Flea86 Retro Gaming Project - Finally! Improved VGA support added...

Valentin Angelovski's picture

Hi all,

After a few distractions (including a bout of flu), I managed to get back to seeing to what extent I can transform this minimal hardware into a real PC...

Through a good deal of pouring over the EGA (and several VGA) technical references along with some valuable assistance from the resident young-gun Mike Chambers over at www.vintage-computer.com (thanks for the unchained 256-color VGA info Mike), I finally got my head around the quirky architecture that makes up the EGA and also VGA.

I have put together several YouTube videos to help illustrate the progress made:
Flea86 demo running Windows 3.0 (640x350 EGA 16-color)
Flea86 demo running Gods (320x200 VGA 16-color)
Flea86 demo running Wolfenstein-3D (320x200 VGA 256-color)
Flea86 demo running CD-MAN (640x350 EGA 16-color)
Flea86 demo running Indianapolis 500 (320x200 EGA 16-color)

Unfortunately in terms of the current level-1 hardware, full EGA/VGA emulation will not be possible due to the system DRAM bottleneck on the Flea86 level-1 system. Also, the slightly squashed screen aspect on some of the 320x200 modes may not be everyone's cup of tea... but hey, at least it works... :-D

Cheers,
Valentin

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Bill Loguidice
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Amazing work as always!

Can you go into a bit more detail about the "slightly squashed" screen aspect on some of those 320x200 modes? Like what the issue is and why it's like that?

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Valentin Angelovski
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Odd aspect screen modes..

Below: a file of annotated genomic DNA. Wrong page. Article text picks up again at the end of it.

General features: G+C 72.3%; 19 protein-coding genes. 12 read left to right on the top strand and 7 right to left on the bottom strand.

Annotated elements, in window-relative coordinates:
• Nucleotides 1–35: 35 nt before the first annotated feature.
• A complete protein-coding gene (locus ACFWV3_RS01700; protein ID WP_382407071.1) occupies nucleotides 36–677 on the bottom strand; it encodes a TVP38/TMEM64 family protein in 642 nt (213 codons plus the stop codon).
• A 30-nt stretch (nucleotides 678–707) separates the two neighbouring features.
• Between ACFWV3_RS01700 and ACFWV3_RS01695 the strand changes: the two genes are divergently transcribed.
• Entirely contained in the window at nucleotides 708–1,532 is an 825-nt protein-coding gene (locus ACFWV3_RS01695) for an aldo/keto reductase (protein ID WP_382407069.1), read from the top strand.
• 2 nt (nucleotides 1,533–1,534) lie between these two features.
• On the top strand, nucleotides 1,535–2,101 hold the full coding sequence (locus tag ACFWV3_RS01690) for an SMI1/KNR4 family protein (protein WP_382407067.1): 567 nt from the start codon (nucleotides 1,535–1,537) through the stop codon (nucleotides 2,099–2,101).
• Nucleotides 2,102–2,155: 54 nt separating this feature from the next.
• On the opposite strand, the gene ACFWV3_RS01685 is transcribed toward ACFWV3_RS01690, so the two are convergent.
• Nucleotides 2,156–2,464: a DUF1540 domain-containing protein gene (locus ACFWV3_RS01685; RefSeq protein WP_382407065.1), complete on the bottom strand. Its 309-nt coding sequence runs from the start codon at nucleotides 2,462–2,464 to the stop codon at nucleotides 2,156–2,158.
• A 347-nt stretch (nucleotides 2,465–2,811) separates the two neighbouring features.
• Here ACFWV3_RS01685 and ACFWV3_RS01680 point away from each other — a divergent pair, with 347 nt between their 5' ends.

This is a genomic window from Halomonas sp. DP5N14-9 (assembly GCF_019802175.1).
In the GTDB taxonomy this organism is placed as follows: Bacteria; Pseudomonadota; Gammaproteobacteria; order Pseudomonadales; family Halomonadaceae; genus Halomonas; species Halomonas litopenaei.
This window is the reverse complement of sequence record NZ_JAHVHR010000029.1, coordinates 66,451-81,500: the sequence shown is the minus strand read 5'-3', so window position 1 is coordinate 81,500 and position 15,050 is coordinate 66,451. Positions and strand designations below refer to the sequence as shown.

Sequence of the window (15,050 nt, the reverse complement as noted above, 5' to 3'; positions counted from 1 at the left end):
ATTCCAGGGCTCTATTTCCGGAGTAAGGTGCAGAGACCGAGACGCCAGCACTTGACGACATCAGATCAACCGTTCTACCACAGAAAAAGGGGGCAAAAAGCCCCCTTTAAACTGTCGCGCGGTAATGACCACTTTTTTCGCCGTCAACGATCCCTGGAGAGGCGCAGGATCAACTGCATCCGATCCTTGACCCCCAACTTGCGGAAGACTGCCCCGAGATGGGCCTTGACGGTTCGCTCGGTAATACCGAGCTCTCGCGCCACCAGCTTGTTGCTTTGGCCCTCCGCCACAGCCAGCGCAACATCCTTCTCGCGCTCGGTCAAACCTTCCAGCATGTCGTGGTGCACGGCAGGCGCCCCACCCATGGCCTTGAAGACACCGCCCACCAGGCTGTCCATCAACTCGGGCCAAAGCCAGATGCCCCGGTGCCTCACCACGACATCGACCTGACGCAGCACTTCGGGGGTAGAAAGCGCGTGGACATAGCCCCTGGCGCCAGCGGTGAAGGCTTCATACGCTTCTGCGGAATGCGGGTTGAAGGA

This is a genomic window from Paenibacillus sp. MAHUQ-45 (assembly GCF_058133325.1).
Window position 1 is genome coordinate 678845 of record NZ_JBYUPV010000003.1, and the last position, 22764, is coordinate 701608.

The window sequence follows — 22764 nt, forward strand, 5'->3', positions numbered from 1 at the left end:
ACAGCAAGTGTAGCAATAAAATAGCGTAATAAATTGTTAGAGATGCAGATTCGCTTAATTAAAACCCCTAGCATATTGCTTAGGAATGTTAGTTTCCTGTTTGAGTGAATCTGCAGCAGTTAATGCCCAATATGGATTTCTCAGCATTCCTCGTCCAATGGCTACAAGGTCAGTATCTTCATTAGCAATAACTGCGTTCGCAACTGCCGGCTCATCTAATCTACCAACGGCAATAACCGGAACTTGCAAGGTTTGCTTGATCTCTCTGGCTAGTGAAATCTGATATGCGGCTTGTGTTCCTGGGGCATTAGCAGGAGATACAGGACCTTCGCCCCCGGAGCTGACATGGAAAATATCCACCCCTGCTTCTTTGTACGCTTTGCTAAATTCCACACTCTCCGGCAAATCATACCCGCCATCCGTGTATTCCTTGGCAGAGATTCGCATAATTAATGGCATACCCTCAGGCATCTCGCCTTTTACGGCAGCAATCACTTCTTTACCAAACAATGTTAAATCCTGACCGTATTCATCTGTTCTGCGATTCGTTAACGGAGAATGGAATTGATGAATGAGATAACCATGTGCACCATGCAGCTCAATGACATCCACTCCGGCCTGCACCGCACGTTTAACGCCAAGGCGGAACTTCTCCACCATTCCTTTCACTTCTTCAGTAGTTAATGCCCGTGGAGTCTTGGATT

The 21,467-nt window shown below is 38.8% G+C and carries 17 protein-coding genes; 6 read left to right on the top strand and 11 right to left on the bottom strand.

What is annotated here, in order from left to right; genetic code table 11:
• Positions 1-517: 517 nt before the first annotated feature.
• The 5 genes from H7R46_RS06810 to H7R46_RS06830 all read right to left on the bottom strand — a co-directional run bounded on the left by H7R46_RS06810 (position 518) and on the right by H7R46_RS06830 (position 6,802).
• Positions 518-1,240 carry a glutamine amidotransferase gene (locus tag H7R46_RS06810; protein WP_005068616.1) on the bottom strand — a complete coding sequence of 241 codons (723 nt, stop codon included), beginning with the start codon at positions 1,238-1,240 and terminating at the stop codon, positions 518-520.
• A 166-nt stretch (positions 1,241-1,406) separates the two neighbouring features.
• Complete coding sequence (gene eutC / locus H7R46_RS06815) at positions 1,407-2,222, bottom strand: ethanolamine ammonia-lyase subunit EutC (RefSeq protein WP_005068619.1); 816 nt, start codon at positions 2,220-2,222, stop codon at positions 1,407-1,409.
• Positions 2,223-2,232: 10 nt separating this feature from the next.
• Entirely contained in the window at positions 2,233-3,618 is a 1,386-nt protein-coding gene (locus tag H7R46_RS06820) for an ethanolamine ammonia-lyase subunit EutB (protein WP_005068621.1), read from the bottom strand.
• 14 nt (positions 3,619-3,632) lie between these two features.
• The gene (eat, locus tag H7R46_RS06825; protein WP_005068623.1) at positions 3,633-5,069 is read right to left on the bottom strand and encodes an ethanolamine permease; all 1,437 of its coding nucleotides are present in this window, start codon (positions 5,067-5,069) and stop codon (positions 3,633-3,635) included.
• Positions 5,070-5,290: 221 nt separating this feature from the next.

Hey Bill,

Quote:

Can you go into a bit more detail about the "slightly squashed" screen aspect on some of those 320x200 modes? Like what the issue is and why it's like that?

Sure.. main reason for the odd screen aspect has alot to do with increasing the emulation speed - most of those games in my YouTube demos were really meant to be played on a '286 and up. Therefore, in order to give the Flea86 a little boost up into 286 territory for some of those games I basically had to do two things:

1.) Increased the host CPU clock on the Flea86 by around ~20%, so I basically used up all my margin reserved for overclocking..
2.) Increased the screen resolution of the VGA output to 800x600, with 400 viewable lines or 66% of the total screen area, this squeezes another 15-20% emulation performance overall, since the host CPU is no longer writing to ~83.3% of the screen area as per default.. You might recall the old ZX-81 had a feature where that computer blanked the display when it really had to 'think'.. well it's pretty much the same issue here..

Both of these changes push the Flea86 to nearly an IBM-AT level (6MHz 80286) of performance, with the downside of course being the odd screen aspect..

Of course, I can revert to the original 640x480, with 400 viewable lines or 83.33% of the total screen area, but at a slower emulation rate with action games like Gods/Wolf3d suffering most from any slowdown..

The only real solution for this is either:
1.) Faster system RAM, which is more expensive though perhaps worth it, or..
2.) Upgrade the host CPU to a more powerful 32-bit model..

Regards Valentin

Bill Loguidice
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Joined: 12/31/1969